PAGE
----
7. Prostate Cancer Prevention (PDQ®): Prevention - Patient Information [NCI] - nci_ncicdr0000062853-nci-header

    This information is produced and provided by the National Cancer Institute (NCI). The information in this topic may have changed since it was written. For the most current information, contact the National Cancer Institute via the Internet web site at http://cancer.gov or call 1-800-4-CANCER.Prostate Cancer Prevention

  8. Prostate Cancer Screening (PDQ®): Screening - Health Professional Information [NCI] - nci_ncicdr0000062755-nci-header

    This information is produced and provided by the National Cancer Institute (NCI). The information in this topic may have changed since it was written. For the most current information, contact the National Cancer Institute via the Internet web site at http://cancer.gov or call 1-800-4-CANCER.Prostate Cancer Screening

  9. Prostate Cancer Screening (PDQ®): Screening - Patient Information [NCI] - Questions or Comments About This Summary

    If you have questions or comments about this summary, please send them to Cancer.gov through the Web site's Contact Form. We can respond only to email messages written in English.

  10. Prostate Cancer Treatment (PDQ®): Treatment - Patient Information [NCI] - Treatment Option Overview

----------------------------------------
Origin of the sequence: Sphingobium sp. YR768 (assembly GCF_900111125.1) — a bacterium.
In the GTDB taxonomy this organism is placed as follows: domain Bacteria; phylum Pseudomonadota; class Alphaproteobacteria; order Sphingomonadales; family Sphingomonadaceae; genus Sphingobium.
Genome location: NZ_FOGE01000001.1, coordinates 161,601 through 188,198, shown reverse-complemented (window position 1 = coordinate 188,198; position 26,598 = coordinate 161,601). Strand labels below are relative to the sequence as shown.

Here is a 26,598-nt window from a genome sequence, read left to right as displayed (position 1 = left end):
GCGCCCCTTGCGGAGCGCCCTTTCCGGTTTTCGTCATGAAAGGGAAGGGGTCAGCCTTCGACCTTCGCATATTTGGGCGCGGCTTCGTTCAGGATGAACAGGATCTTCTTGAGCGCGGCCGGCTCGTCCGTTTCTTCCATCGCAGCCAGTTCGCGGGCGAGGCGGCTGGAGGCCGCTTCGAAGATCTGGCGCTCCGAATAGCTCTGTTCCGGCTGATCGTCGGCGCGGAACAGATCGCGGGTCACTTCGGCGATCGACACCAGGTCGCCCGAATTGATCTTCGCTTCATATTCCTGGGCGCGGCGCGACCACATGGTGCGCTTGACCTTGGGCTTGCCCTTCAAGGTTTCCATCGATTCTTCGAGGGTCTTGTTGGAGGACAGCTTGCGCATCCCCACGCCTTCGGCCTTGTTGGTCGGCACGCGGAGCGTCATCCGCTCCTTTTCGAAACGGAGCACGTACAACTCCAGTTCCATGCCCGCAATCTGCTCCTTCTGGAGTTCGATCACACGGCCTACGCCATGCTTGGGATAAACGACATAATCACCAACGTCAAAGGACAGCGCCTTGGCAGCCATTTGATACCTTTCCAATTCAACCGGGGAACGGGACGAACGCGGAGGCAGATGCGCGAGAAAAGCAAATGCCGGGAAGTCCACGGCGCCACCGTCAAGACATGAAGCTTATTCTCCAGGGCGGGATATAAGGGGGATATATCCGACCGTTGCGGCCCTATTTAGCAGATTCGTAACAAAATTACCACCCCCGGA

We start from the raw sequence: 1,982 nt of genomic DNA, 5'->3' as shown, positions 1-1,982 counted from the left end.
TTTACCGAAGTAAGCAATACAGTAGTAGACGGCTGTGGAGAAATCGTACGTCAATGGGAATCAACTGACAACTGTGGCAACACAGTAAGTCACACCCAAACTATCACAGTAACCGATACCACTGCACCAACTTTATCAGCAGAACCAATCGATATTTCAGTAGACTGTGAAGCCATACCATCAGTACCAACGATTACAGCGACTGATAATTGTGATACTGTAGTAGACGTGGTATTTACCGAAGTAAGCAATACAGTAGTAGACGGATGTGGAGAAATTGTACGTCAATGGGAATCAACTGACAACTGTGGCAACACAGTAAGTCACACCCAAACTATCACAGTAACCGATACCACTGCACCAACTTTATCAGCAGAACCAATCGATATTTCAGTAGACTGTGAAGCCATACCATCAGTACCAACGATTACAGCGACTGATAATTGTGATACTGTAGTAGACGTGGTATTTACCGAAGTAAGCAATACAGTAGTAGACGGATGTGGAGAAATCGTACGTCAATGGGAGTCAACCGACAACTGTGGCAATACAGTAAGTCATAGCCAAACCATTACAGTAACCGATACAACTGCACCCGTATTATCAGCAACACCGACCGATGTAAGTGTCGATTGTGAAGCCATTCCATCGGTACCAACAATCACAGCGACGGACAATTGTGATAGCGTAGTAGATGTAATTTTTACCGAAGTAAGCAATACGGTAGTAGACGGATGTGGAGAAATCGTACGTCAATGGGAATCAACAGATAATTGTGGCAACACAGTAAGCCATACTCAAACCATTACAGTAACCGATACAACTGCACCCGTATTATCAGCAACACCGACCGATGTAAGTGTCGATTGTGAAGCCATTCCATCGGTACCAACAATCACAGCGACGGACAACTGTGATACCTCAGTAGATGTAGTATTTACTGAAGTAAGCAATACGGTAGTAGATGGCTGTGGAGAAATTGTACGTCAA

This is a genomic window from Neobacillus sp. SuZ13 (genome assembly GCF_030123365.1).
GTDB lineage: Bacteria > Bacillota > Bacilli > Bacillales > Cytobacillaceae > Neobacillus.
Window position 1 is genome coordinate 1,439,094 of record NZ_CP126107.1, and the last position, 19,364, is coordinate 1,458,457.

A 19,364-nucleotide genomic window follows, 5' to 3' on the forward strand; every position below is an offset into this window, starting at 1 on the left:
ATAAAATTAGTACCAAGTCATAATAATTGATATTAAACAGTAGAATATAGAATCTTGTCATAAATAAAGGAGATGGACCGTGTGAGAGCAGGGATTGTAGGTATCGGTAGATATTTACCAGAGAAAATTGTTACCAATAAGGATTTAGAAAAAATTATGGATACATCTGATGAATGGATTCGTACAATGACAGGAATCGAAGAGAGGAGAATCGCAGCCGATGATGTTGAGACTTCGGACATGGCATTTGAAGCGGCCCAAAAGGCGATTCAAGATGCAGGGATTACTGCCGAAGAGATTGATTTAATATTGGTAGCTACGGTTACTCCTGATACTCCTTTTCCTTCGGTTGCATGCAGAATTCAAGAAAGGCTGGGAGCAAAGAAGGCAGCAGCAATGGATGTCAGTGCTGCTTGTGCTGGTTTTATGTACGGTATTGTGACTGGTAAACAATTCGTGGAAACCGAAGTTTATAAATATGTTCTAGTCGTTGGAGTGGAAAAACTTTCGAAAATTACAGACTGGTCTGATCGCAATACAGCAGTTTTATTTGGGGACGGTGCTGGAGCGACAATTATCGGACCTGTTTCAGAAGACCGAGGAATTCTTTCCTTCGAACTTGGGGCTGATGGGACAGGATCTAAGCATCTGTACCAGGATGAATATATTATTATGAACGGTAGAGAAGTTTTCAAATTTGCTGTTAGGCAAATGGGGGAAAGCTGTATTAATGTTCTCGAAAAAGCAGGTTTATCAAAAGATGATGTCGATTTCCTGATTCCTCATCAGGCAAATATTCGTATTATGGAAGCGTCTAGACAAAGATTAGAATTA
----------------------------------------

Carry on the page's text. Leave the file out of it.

There are different types of treatment for patients with prostate cancer. Different types of treatment are available for patients with prostate cancer. Some treatments are standard (the currently used treatment), and some are being tested in clinical trials. A treatment clinical trial is a research study meant to help improve current treatments or obtain information on new treatments for patients with cancer. When clinical trials show that a new treatment is better than the standard treatment, the new treatment may become the standard treatment. Patients may want to think about taking part in a clinical trial. Some clinical trials are open only to patients who have not started treatment.Eight types of standard treatment are used:Watchful waiting or active surveillanceWatchful waiting and active surveillance are treatments used for older men who do not have symptoms or have other medical conditions and for men whose prostate cancer is found during a screening test.Watchful waiting is